Dan Gelbart : How to Build Stuff

Dan Gelbart has an excellent and well-presented series on YouTube on machines and prototyping. It`s a short course on how to build stuff aimed at students, researchers and others who are not machinists by trade. It`s applicable to prototyping and limited production with enabling technology in 18 parts, which I’ve listed links to below. Note: the chapters were obviously shot out of sequence, as there is referral to `as we`ve seen before` when we have not. It`s not that bothersome.

Running Length of all 18 videos are approximately 5 hours, 20 minutes

1 – Introduction (wide range of items)         10:29 min

  1. Prototype Enclosure discussions, best practices, mostly on waterjet works
  2. What Waterjet manufacturing can produce

2- Safety       19:15 min

  1. Workshop Rules
  2. Unexpected Safety Hazards
  3. Woodworking Tool Hazards (focuses on Table Saw)
  4. Grinder Hazards (don’t use the same wheel for Aluminum and Steel; can you say Thermite?)
  5. Hand Tools – Hammering Hardened Surfaces, how to identify
  6. Lathe Hazards (you’ll look at your fingers afterward), discussion of “grabby” materials (Brass as an example)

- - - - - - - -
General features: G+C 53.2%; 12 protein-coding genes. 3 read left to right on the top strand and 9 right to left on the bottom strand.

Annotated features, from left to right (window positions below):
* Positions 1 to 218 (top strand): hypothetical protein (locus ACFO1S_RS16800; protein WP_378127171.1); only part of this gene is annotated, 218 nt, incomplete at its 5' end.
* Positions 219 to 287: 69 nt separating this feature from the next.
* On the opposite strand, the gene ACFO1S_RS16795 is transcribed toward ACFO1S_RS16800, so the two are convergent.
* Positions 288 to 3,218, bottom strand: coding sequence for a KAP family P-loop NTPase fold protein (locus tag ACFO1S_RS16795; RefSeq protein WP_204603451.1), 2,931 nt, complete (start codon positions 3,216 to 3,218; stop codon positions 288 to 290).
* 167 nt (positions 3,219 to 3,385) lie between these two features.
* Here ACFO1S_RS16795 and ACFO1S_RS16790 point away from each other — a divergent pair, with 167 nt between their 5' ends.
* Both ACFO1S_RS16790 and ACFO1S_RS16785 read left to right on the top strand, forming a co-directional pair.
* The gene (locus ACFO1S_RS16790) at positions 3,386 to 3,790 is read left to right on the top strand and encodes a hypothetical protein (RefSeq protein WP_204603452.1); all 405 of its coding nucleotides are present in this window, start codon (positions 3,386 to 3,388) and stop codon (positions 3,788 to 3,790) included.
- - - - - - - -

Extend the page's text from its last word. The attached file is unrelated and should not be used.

7. Drill Press Hazards (demonstrated on a vertical milling machine)
  8. Machine Press Hazards
  9. Machine Metal Brake Hazards

3- Waterjet  10:15 min

  1. Drool-worthy Waterjet unit (alas, not shown working)
  2. Plasma Cutter Operation, Practices and Demonstration

4- Bending Sheet Metal        11:47 min

  1. Discussion of Press Brake Setup, Best Practices, Operation, Limitations
  2. Work Hardening, Annealing
  3. Gooseneck vs Regular Profile Dies
  4. Rib and Bend Rigidity

5- Spot Welding      30:51 min

  1. Machines, Construction, Features, Safety
  2. Time and Current Settings
  3. Determine Proper Weld Strength
  4. Theory of Operation, Laser Vs Current Welding